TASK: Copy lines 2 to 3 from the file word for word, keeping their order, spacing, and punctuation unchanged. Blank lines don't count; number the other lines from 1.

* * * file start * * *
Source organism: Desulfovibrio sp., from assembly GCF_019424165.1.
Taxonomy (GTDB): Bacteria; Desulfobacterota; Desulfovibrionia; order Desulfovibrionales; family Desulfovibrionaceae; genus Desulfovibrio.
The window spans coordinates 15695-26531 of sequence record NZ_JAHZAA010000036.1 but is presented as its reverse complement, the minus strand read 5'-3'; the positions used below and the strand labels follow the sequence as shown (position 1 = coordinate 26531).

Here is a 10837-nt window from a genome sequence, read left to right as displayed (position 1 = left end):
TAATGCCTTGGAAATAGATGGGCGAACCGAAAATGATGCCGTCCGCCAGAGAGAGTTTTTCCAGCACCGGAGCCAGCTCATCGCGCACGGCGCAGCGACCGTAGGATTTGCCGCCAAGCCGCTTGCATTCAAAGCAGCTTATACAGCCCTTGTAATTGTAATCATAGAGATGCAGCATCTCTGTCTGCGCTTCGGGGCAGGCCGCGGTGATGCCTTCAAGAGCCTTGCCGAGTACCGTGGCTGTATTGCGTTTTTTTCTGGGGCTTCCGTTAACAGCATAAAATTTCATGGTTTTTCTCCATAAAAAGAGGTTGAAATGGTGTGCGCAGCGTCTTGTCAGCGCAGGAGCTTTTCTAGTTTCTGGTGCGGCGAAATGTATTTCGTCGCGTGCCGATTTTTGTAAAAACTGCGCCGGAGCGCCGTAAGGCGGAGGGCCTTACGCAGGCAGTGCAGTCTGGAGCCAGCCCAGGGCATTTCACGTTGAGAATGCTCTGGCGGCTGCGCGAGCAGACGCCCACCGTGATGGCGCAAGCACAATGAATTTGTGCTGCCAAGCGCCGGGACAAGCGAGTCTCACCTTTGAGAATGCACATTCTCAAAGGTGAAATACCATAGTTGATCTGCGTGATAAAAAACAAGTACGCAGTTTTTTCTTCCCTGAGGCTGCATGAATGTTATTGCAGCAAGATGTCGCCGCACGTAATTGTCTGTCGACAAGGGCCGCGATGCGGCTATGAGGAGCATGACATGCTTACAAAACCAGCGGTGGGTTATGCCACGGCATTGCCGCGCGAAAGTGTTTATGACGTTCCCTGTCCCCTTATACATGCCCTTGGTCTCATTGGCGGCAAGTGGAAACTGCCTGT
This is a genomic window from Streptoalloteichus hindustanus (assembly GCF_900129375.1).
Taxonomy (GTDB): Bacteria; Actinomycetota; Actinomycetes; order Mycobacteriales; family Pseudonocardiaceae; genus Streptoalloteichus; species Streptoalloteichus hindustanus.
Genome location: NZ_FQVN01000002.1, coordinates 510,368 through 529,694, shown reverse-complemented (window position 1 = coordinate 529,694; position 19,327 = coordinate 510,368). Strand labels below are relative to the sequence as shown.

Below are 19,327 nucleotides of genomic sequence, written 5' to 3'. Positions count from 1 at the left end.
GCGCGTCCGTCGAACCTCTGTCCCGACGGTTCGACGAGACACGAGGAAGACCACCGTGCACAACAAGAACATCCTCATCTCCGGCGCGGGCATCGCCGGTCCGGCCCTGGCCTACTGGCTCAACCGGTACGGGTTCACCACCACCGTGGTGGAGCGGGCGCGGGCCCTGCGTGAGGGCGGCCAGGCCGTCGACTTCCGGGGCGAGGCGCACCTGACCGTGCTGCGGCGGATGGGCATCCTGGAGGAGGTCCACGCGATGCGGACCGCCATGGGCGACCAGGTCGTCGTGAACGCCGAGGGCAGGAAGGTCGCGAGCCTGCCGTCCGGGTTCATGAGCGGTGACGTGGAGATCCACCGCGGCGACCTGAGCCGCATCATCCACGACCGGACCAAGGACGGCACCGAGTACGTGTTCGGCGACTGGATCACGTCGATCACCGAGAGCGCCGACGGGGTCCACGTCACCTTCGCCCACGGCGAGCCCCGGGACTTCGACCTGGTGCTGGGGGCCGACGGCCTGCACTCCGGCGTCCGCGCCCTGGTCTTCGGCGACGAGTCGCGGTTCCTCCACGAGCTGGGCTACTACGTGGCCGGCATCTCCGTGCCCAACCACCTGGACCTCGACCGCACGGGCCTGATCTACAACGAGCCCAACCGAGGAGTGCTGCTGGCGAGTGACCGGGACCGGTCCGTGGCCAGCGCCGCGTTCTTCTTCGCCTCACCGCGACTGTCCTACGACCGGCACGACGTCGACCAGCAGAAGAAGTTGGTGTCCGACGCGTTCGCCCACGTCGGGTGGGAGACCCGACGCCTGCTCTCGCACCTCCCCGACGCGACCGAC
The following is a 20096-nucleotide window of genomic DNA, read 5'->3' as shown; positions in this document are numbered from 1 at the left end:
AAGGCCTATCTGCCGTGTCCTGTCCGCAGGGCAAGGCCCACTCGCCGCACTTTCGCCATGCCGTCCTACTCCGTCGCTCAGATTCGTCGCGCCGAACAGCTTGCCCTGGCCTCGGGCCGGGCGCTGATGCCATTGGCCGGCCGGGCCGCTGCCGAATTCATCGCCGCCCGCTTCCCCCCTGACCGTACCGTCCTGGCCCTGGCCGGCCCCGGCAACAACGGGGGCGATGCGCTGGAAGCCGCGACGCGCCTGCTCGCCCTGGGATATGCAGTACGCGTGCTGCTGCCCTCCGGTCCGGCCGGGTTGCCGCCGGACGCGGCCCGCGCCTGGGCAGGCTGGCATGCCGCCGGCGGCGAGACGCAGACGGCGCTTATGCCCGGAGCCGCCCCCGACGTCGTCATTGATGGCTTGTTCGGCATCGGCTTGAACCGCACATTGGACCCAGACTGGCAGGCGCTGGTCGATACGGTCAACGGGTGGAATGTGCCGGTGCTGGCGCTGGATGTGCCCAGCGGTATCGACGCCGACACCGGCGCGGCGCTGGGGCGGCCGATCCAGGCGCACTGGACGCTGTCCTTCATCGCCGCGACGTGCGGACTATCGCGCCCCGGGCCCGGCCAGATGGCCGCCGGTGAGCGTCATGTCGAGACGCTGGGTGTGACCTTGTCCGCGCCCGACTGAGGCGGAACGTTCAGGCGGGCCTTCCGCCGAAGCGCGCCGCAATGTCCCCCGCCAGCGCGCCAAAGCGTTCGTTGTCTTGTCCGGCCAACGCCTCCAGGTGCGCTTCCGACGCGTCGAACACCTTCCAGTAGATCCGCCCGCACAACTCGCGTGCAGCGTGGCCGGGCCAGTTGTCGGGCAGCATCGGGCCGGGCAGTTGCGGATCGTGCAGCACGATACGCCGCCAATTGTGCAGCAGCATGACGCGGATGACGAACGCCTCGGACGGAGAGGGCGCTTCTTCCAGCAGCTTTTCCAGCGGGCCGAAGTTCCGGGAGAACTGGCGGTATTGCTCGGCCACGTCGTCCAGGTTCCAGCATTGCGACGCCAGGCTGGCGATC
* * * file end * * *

Taxonomy (GTDB): Bacteria; Desulfobacterota; Desulfovibrionia; order Desulfovibrionales; family Desulfovibrionaceae; genus Desulfovibrio.
The window spans coordinates 15695-26531 of sequence record NZ_JAHZAA010000036.1 but is presented as its reverse complement, the minus strand read 5'-3'; the positions used below and the strand labels follow the sequence as shown (position 1 = coordinate 26531).